FIDE has released its latest version of the Laws of Chess - FIDE Laws of Chess taking effect from 1 January 2023.

What are the main differences from the previous version(Laws of Chess: For competitions starting from 1 January 2018 till 31 December 2022)?

3 Answers 3


There are three main differences:

  1. FIDE has finally adopted inclusive pronouns. "He" is replaced by "He/She". "Him" is replaced by "Him/Her", etc.
  2. The normal time penalty for illegal moves has been changed for rapid to bring it into line with blitz. It is now 1 minute instead of 2 minutes. The penalty for standard remains at 2 minutes.
  3. Recording the moves on a 'FIDE certified electronic scoresheet' has been introduced as an alternative to writing the moves on a paper scoresheet. The word 'record' is now also used instead of 'write'. e.g.

Article 8: The recording of the moves

8.1 How the moves shall be recorded:

8.1.1 In the course of play each player is required to record his/her own moves and those of his/her opponent in the correct manner, move after move, as clearly and legibly as possible, in one of the following ways: by writing in the algebraic notation (Appendix C), on the paper ‘scoresheet’ prescribed for the competition. by entering moves on the FIDE certified ‘electronic scoresheet’ prescribed for the competition.

There are additional minor typographical and grammatical corrections that don't affect the rules in any meaningful way.


The answer by @Brian Towers is correct, in their news statement FIDE highlighted the same points. Moroever, they released a “comprehensive table showing all changes and corrections“.

  • Can anyone explain their highlighting? In many cases ( there seems to be several changes (he/she and electronic scorecard) that are not noted and then 'move, which cannot be changed,' is in red for an unknown reason. Jan 5, 2023 at 7:51
  • I assume it is just a mistake.
    – Keba
    Jan 5, 2023 at 8:13

In addition to the answer given by Brian Towers, I found a few smaller points and clarifications that may affect gameplay or tournament organisation (some of these aren't even mentioned in the changes document!):

  • Usage of "stop the chessclock" is largely replaced with "pause the chessclock" (perhaps to prevent confused players from resetting the clock to zero?).

  • Articles 9.2.1 (formerly and 9.3.1 (claiming draws under threefold repetition or 50-moves by announcing the move you're about to make) have had their wording updated to clarify that it is the announced move that cannot be changed, not the electronic scoresheet that cannot be changed.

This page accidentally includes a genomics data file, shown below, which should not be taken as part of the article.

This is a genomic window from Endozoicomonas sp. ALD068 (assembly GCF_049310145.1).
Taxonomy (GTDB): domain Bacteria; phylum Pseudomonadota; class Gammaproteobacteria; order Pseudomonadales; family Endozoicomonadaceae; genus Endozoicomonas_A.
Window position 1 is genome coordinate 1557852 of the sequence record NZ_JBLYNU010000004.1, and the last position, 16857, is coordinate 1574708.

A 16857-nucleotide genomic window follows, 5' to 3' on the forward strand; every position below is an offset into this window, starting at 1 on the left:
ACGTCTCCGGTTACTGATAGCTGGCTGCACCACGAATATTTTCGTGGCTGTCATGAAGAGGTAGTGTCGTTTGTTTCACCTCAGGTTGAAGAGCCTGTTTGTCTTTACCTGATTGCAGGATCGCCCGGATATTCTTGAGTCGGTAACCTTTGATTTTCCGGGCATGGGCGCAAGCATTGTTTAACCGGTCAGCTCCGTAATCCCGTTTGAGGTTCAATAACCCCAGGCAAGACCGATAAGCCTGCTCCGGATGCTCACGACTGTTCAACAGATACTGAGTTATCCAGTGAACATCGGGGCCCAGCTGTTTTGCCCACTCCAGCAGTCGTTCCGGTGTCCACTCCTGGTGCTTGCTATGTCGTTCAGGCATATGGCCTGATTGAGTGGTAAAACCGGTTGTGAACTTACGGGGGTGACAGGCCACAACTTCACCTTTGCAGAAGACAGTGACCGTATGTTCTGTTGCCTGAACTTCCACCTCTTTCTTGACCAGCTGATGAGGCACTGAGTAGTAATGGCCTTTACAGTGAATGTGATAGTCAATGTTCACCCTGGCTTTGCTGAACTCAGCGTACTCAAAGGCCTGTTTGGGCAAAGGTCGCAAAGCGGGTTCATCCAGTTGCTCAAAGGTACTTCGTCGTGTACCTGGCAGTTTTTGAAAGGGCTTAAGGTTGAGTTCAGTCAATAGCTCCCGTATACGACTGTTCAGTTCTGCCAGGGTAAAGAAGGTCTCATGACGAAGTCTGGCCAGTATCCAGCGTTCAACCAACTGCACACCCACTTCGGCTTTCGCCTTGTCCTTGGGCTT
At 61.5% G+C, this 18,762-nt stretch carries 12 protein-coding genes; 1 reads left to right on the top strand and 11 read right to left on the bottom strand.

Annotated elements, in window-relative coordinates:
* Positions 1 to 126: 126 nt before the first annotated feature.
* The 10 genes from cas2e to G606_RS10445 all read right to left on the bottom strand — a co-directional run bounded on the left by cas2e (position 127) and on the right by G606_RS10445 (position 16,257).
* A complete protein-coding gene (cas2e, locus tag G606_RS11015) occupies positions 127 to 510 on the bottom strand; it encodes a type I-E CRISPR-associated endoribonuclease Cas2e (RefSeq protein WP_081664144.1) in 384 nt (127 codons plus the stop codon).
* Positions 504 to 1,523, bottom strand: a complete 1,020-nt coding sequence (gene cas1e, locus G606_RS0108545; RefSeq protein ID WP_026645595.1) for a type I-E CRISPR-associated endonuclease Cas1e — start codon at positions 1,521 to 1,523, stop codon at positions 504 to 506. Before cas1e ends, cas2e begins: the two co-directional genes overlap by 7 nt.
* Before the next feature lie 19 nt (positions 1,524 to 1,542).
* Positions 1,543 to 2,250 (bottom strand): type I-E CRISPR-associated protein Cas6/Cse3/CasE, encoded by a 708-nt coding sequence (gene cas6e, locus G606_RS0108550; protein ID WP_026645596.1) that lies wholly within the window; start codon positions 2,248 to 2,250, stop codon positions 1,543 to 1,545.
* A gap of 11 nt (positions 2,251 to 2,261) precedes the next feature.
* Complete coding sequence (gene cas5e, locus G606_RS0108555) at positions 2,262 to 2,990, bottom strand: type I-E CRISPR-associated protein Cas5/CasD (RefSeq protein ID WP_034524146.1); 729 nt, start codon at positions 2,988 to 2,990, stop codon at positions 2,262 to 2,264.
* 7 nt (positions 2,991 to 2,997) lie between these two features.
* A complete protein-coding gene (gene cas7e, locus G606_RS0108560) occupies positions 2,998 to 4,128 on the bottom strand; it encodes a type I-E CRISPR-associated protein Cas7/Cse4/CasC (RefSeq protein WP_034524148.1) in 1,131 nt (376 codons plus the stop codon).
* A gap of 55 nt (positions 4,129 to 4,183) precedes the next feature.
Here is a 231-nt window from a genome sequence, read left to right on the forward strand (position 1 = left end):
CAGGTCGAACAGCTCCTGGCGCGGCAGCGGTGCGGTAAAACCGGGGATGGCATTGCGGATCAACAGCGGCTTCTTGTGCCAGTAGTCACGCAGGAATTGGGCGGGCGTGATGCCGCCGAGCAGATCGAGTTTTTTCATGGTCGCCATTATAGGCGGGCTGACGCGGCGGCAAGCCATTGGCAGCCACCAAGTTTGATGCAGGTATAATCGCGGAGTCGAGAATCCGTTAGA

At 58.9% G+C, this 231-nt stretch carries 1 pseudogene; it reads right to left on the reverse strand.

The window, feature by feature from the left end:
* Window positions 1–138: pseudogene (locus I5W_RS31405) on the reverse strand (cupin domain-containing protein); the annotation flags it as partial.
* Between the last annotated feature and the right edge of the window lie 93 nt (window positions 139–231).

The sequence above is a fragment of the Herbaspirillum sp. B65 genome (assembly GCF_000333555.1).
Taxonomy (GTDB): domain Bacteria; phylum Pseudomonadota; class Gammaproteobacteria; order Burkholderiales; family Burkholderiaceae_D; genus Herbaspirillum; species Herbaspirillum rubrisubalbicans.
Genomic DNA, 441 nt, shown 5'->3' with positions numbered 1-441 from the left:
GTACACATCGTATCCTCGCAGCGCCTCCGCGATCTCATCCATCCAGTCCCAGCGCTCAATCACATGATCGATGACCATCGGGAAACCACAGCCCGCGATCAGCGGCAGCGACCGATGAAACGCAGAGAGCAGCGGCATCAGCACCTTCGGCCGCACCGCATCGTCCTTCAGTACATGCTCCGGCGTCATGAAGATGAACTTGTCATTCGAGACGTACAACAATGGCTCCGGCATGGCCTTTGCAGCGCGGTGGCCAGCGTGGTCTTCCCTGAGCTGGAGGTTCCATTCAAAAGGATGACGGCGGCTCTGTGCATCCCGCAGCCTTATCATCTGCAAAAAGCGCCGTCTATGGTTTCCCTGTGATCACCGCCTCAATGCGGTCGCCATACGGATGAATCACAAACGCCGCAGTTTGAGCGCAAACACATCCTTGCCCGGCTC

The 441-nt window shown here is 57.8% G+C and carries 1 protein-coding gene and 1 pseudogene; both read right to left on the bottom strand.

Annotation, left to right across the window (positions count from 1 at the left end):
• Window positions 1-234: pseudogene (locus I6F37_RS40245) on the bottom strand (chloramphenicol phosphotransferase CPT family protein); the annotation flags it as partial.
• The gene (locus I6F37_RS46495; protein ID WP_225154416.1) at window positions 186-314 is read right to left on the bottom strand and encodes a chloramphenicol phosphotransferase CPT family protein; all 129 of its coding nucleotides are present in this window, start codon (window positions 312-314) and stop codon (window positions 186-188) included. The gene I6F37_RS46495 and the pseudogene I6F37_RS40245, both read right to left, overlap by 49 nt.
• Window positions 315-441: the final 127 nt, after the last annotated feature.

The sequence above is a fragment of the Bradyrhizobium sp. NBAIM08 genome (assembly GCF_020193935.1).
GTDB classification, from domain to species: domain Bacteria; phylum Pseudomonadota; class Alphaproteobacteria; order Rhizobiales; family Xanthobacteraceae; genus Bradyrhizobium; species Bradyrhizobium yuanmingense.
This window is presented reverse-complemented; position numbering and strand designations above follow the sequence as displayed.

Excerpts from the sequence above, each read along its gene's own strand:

• Brian correctly mentions that penalties for illegal moves and incorrect draw claims during Rapid Chess games are now one minute instead of two minutes. However, these penalties under Blitz Chess are now two minutes instead of one minute, if the Competitive Rules of Play are used. (I thought this might have been a mistake, but they explicitly acknowledge this as "repealed" in the changes table.)

  • The allowance of a player to ask the arbiter for a copy of the scoresheet up to five times per game is now a requirement for a Blitz game to run under the Competitive Rules of Play rather than the Rapid Chess Laws.

  • An Introduction has been added to the Guidelines that clarifies that the Guidelines are not considered part of the FIDE Laws. (I assume this means that FIDE-sanctioned events are free, though strongly not recommended, to ignore these rules or implement different rules in the cases of game adjournment, Chess960, or quickplay finishes.)

Other than that, many of the changes are small spelling/grammar/numbering/wording fixes. Some sub-articles have been given titles. The "Competition Rules" are now called the "Competitive Rules of Play".

There are also a few minor errors I found:

  • Articles 6.10.2 and Guidelines I.1.1 still use the wording "stop the chessclock", which may cause confused players to reset the chessclock to zero when notifying the arbiter of incorrect clock settings or when adjourning a game. (Not fully sure if it is intended that the chessclock be reset to zero in these cases, but I doubt it is.)

  • Article A.2, still uses the wording "write the moves", which might suggest that players can only ask the arbiter for a paper scoresheet to write the moves on, and not an electronic scoresheet to record the rules on. (Again, not fully sure if this is intended, but I doubt it is.)

  • Article C.10.1.3 was erroneously renumbered to C.10.1.2, so there are now two Articles numbered C.10.1.2.

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